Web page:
They say Proverbs 31 is a blueprint for womanhood. It’s not. It’s a passage that’s been misinterpreted to make women feel like their best is never good enough. The church should be a refuge from unrealistic expectations — not a purveyor of them.
The Proverbs 31 woman doesn’t exist
At face value, Proverbs 31 provides a description of the ideal woman. It paints a picture of a woman who performs a dizzying range of roles and in the process, creates a standard that no one is capable of living up to — regardless of their talents or capabilities. Here’s what I mean: According to Proverbs 31, a woman living up to the standard of “biblical womanhood” should be a(n):
- Adoring wife
- Super mom
- Third-shift worker
- Savvy small business owner
- Textile manufacturer
- Weightlifting enthusiast (just the arms)
- Selfless philanthropist
- Vineyard master
- Teacher of the year
- Home-based HR manager
And what does this poor woman get as the reward for her labor? She gets to watch her husband kick back at the city gate with the husbands of all the other perfect wives.
What a bargain.
Let’s stop pretending that Proverbs 31 is pro-woman
Over the years, I’ve heard well-intentioned people interpret this passage literally, as an instruction book for the traditional Christian housewife. More modern interpreters use it to propagate the idea that women can be a Stepford wife to their spouse, a June Cleaver mom to their kids and a Sheryl Sandberg to their employer.
Neither of these interpretations is useful. Or accurate.
Maybe we’d hear a different story if the interpreters could see what I’ve seen: women in tears because they feel like they’re failing to live up to the expectations placed on them by this passage and people who peddle the insane idea that anything less than perfection is nothing.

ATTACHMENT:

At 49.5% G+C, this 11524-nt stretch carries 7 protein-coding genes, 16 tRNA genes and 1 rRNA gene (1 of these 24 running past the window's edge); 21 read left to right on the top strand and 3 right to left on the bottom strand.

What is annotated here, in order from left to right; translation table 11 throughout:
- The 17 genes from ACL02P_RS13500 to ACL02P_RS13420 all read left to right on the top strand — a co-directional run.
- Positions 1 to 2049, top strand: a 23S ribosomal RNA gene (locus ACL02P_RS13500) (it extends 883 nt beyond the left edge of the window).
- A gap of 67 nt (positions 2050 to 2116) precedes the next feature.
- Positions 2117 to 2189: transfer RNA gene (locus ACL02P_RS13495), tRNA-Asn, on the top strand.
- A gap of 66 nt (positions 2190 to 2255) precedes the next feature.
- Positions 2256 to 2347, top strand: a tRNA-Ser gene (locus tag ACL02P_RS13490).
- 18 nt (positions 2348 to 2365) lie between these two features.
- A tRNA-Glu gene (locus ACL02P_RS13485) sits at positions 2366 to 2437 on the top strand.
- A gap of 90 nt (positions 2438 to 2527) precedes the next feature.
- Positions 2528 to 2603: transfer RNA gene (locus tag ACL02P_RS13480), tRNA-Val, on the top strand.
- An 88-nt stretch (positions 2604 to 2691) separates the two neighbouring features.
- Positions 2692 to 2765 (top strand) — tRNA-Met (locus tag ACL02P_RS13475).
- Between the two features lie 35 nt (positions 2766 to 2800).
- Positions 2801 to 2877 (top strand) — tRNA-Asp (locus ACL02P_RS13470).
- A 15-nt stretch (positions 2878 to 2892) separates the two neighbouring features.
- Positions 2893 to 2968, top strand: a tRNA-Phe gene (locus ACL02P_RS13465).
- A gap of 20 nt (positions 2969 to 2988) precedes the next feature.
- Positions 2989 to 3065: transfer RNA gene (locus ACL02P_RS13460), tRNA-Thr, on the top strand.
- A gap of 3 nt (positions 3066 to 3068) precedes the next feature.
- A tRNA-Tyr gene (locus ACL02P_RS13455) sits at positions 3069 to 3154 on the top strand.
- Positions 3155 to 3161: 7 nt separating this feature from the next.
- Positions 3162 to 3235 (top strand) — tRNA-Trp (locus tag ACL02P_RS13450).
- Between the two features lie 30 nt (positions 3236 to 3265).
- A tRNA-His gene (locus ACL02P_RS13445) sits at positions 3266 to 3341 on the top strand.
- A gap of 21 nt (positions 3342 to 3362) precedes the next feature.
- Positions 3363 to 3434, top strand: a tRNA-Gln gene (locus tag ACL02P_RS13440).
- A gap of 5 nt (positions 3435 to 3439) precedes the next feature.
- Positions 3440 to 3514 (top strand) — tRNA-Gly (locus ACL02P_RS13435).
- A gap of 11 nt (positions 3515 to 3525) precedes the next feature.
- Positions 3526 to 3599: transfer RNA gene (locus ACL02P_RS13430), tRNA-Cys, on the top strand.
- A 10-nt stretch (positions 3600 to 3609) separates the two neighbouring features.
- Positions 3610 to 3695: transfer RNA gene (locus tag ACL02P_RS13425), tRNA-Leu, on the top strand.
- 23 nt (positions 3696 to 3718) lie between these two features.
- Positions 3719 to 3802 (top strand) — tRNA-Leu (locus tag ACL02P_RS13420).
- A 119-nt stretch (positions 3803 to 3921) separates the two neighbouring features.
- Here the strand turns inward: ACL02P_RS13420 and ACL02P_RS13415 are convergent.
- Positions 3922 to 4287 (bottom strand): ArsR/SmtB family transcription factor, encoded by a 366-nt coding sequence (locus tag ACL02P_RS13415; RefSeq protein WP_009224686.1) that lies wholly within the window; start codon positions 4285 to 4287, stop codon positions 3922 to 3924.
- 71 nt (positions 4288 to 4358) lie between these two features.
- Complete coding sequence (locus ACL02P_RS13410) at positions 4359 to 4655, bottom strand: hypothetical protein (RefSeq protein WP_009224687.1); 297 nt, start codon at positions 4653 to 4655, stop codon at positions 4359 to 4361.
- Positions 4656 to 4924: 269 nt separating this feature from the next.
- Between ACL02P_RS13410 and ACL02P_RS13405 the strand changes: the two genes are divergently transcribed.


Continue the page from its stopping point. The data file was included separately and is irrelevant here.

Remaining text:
Some of the most talented people I know are women. Lived experience proves that women can excel in whatever roles they choose. Homemaker. Parent. Professional. Pastor. And yes, president.
If you think I’m espousing some medieval notion that woman shouldn’t have careers or can’t have it all, you couldn’t be more wrong. I’m saying that doing it all perfectly shouldn’t be the bar for womanhood.
But unfortunately, the image of womanhood found in Proverbs 31 is reinforced by the media we consume. From the airbrushed images of women painted on the covers of magazines to TV shows with moms who spend their days in the C-suite and their nights in an immaculate house making gingerbread houses with their adorable kids, the expectations we place on women are beyond cruel.
With so many voices telling women they aren’t good enough, shouldn’t their faith community be the one place where they feel accepted for who they are?
Proverbs 31 isn’t actually about women
On Mother’s Day, my faith community, Caritas, engaged in a frank conversation about Proverbs 31 and the expectations we place on women.
Part of the discussion addressed the elephant in the room — the simple concept that Proverbs 31 isn’t about women at all. In fact, you can make a pretty strong case that Proverbs 31 describes something that is relevant for all of us: divine wisdom.
If the very idea of this interpretation offends you, too bad. If you’re the kind of person that thinks every word of the King James Bible must be taken literally, please don’t waste your energy sending me an email. You and I are going to disagree about a lot of things and honestly, let’s not waste our time on pointless arguments.
But whether you see it or not, Proverbs 31 isn’t a blueprint for womanhood — it’s a blueprint for life. From marriage to parenting to the workplace, this passage describes the many activities in which women and men would do well to rely on divine wisdom.
Christian spirituality should be a refuge from unrealistic expectations
I’m a husband, a father of two daughters and a former pastor. Although I’m on the outside of womanhood looking in, I’ve seen the damage unrealistic gender expectations have on women. If you’re honest with yourself, you’ve seen it, too.
The women I know tell me that they don’t need to be patronized by their faith. They just need to know that they’re not living under a microscope. And they need their church or faith community to be a refuge from the unrealistic expectations they face every single day.
The gospel is about freedom and women’s value isn’t found in the things they do (or don’t do). It’s not found in their performance in the bedroom or the boardroom or anyplace else life takes them. It’s found in the realization that we are all perfectly flawed human beings made in the image and likeness of God.